Are you implementing or considering technologies, such as Social Computing and Cloud-based platforms? Is IT positioned to exploit these technologies?
Why am I asking these questions? Well, we talk a lot about new technology and the impact it has on the way we do business, but what does it really mean for IT staff and their skills? New technology trends, such as Social Computing, Cloud-based platforms, and the demand for real-time data and knowledge, may change the skills mix required by IT. CIOs, with today’s thinly spread resources, face a tough task preparing IT for new technology. Maybe it doesn’t matter — IT may just muddle through — but this means that CIOs will fall back into their reactive trap. So here’s my early thinking…Given these circumstance, CIOs need to:
- Focus on the highest priority skills. CIOs should prioritize those skills required for new technologies. These will emphasize the ability to innovate and manage vendors. For example, the ability to learn, develop, and implement new 2.0 technology will become a new “core” skill.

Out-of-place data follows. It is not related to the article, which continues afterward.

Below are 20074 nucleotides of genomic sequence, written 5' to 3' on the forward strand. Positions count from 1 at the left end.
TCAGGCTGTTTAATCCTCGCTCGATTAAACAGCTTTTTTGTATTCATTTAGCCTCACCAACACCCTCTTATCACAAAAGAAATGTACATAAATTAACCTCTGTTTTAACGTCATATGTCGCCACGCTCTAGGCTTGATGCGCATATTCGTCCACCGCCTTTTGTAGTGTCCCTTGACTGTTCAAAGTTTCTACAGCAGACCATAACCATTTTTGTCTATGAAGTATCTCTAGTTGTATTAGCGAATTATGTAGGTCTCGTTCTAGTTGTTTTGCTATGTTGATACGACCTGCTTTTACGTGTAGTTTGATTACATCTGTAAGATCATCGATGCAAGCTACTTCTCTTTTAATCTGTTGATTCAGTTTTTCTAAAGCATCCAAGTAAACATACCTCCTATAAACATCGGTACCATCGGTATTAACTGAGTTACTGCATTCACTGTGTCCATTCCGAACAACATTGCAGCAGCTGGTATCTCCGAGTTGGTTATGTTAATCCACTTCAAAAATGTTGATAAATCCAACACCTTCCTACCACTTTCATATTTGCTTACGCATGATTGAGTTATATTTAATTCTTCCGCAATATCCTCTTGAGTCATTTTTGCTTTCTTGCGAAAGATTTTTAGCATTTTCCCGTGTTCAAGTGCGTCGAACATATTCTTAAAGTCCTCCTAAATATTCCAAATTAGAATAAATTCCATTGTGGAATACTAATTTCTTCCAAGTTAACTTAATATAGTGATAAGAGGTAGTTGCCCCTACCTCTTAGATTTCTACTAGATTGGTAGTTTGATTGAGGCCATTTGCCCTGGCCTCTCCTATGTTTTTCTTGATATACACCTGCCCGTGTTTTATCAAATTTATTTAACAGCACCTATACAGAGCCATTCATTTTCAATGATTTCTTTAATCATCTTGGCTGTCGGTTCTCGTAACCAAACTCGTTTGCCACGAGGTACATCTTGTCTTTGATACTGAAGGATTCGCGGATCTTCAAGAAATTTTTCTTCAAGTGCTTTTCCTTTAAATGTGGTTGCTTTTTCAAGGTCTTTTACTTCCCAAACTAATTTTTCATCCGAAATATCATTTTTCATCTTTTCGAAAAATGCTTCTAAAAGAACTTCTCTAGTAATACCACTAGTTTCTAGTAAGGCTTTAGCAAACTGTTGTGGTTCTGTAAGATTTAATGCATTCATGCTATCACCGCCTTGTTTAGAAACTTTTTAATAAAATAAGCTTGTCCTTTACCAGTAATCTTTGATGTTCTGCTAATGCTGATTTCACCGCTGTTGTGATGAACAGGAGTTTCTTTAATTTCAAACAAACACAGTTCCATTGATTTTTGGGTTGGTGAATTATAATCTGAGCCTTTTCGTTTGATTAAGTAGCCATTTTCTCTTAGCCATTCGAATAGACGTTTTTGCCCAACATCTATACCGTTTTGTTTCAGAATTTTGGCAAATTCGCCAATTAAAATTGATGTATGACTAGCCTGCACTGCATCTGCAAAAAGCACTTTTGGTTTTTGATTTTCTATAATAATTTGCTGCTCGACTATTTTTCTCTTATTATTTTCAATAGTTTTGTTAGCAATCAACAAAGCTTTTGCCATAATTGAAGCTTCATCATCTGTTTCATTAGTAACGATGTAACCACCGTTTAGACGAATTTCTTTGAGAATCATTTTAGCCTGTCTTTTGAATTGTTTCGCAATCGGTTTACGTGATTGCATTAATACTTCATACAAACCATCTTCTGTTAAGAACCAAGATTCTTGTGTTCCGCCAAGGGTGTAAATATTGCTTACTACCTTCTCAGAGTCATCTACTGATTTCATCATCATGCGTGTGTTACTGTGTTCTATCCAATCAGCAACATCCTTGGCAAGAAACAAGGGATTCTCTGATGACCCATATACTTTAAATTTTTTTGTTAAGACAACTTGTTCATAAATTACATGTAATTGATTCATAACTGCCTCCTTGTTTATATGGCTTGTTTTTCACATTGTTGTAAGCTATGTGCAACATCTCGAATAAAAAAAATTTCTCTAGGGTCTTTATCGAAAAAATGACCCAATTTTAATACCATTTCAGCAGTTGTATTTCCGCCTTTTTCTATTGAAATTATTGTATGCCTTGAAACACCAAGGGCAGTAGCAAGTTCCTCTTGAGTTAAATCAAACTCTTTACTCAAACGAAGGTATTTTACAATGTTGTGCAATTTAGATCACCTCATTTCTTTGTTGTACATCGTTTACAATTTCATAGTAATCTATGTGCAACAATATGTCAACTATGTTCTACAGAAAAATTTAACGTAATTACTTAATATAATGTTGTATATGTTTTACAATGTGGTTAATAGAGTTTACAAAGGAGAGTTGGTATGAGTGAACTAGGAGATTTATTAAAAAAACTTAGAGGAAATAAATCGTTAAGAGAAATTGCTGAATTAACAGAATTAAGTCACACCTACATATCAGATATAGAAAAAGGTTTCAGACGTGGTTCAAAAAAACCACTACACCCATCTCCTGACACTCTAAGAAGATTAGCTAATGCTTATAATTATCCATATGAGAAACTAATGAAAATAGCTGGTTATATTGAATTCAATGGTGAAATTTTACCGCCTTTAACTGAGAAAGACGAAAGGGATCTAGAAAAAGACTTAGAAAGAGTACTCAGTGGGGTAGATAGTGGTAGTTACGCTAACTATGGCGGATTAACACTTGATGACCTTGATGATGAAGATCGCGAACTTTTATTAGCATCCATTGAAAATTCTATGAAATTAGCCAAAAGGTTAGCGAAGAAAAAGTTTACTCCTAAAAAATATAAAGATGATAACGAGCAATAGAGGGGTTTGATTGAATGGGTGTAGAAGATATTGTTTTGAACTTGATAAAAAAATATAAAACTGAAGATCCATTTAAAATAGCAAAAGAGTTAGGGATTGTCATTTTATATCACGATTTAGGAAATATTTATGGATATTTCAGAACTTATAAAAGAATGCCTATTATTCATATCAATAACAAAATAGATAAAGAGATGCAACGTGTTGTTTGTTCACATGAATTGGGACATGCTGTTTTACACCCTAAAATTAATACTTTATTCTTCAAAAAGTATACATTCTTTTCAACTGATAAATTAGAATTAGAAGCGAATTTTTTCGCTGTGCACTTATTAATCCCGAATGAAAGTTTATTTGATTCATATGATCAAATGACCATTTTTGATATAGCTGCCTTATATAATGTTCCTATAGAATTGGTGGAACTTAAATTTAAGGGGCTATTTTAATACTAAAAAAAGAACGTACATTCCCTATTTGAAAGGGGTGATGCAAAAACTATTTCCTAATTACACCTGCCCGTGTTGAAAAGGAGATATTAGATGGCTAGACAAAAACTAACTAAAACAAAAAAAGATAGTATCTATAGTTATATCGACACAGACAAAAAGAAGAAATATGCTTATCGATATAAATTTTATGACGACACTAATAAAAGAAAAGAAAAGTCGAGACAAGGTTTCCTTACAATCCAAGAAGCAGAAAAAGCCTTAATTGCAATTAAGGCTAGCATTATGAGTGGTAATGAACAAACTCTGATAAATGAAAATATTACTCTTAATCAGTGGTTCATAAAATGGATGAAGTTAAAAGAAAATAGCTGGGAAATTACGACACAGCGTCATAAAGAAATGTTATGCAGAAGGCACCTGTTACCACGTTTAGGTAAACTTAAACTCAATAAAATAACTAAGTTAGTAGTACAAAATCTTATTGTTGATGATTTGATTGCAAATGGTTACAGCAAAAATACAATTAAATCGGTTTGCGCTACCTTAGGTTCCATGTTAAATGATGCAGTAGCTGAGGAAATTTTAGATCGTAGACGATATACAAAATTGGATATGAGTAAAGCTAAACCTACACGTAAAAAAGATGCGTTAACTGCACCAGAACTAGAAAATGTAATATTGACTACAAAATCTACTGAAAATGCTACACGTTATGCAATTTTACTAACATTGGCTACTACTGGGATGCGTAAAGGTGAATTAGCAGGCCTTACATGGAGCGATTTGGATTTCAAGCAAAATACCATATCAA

- Focus on the right IT staff segment. CIOs can’t retrain every IT person in the new technologies. Instead, CIOs must focus on investing in the right IT staff that can support, maintain and expand the use of new technology. Whether it is enhancing business continuity or client relationship management to support new technology adoption by the business.
- Use partners to fill the gap. CIOs should collaborate with consultants, outsourcers, and research firms to supplement skills that they don’t have. CIOs should turn to their partners to fill the service management, project management and infrastructure gaps that are created through the adoption of these new technologies.
Is this contentious? Well, tell me what you think: what are the IT staffing trends; what IT roles have gained in significant; and what criteria do you use to assess IT staff in different roles?
Look out for our research based on over 120 IT decision maker’s view on IT staffing trends.
by Marc Cecere.